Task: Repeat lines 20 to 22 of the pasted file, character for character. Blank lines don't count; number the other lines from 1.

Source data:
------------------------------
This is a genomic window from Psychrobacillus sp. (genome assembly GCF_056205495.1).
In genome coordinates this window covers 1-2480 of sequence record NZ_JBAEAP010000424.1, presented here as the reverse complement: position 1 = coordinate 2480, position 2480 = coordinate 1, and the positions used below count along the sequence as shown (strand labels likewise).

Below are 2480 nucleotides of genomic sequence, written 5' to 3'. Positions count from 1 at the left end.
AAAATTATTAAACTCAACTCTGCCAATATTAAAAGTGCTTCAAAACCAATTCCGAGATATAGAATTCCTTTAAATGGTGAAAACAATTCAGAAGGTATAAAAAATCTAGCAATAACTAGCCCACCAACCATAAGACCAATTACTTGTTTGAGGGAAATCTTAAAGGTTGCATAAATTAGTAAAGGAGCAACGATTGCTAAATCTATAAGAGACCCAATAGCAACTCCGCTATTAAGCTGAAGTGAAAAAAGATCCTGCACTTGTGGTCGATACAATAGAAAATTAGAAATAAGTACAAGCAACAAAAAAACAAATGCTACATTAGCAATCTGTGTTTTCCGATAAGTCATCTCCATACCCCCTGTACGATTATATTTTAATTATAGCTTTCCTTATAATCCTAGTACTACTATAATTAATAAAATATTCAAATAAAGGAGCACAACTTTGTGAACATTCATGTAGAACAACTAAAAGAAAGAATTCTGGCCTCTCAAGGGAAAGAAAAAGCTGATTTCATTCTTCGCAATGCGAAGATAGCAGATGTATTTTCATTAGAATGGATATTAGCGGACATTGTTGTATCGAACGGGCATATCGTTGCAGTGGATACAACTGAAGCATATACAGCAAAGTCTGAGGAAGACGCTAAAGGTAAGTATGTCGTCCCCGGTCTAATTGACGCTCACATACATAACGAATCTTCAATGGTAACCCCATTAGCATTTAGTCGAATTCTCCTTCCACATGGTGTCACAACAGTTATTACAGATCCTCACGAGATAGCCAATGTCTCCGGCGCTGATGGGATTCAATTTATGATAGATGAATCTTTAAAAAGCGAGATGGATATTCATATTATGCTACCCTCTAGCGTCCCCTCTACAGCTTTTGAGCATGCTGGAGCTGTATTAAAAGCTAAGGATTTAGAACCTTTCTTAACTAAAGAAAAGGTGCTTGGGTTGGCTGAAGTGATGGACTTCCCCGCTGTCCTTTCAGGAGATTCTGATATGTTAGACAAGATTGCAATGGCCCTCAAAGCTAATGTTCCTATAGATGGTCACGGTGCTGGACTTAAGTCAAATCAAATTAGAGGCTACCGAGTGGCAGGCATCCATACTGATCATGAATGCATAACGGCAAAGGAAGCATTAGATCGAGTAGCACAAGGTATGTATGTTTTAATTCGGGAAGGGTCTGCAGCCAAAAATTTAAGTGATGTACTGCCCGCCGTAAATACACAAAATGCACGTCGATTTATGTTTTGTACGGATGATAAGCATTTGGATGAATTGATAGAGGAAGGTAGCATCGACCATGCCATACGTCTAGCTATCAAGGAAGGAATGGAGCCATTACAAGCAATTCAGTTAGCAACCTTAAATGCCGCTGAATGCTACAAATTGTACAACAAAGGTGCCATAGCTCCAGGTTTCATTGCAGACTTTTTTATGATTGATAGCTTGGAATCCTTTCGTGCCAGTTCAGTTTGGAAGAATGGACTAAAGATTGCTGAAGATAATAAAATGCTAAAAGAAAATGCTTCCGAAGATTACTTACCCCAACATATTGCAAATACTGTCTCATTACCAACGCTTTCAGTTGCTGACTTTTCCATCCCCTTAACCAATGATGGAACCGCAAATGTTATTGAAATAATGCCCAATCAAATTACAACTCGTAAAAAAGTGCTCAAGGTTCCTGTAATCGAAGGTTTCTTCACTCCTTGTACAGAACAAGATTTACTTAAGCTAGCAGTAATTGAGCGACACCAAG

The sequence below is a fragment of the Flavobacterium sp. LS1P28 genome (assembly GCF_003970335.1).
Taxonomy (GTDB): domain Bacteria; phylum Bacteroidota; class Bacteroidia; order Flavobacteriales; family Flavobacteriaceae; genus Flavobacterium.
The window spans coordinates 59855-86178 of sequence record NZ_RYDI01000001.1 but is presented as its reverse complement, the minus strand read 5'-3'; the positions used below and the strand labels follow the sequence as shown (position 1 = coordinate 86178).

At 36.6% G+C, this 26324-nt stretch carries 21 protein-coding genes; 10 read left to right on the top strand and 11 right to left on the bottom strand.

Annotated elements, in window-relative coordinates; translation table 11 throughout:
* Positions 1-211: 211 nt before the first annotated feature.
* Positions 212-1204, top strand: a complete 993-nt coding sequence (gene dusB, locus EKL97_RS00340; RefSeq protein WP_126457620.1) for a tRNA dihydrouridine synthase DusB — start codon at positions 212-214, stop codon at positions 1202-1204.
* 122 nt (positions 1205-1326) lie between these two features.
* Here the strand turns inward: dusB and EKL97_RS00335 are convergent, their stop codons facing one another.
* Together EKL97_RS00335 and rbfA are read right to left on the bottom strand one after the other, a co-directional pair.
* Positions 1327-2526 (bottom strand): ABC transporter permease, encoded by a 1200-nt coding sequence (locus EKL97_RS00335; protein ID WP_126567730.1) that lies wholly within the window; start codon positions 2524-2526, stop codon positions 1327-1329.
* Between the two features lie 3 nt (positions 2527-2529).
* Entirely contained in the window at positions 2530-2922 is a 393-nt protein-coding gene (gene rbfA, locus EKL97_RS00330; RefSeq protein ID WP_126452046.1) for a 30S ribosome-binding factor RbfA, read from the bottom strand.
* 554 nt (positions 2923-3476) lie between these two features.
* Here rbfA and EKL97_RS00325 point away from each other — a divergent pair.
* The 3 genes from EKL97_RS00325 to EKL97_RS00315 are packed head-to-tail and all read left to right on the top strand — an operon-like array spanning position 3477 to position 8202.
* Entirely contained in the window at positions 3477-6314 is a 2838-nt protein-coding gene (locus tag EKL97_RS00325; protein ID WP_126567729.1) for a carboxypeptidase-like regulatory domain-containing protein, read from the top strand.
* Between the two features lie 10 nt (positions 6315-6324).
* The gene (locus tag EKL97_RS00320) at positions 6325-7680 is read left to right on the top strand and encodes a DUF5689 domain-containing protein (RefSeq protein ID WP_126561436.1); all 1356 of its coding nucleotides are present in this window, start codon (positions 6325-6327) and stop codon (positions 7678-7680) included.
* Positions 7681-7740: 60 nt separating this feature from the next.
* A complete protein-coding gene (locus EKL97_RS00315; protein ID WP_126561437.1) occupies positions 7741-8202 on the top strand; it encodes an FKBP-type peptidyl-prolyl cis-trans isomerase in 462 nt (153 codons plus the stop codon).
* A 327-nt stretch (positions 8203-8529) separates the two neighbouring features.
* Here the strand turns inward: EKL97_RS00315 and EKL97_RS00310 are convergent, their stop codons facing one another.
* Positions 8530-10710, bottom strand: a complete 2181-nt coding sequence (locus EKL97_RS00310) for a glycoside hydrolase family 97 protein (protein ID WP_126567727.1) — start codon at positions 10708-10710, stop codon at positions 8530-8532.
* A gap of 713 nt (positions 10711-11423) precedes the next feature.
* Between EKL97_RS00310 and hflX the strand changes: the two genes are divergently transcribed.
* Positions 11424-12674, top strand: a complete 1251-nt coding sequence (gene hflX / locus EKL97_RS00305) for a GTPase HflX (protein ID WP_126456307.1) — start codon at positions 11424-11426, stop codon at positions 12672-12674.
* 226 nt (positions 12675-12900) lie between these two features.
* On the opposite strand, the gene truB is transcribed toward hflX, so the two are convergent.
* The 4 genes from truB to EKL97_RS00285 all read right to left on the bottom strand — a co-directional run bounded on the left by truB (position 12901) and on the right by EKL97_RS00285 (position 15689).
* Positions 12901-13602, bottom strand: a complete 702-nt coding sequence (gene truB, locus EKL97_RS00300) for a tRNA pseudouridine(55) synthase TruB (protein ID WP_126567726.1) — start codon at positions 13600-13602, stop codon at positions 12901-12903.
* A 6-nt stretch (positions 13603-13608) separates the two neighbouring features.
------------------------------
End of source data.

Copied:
* The 3 genes from EKL97_RS00325 to EKL97_RS00315 are packed head-to-tail and all read left to right on the top strand — an operon-like array spanning position 3477 to position 8202.
* Entirely contained in the window at positions 3477-6314 is a 2838-nt protein-coding gene (locus tag EKL97_RS00325; protein ID WP_126567729.1) for a carboxypeptidase-like regulatory domain-containing protein, read from the top strand.
* Between the two features lie 10 nt (positions 6315-6324).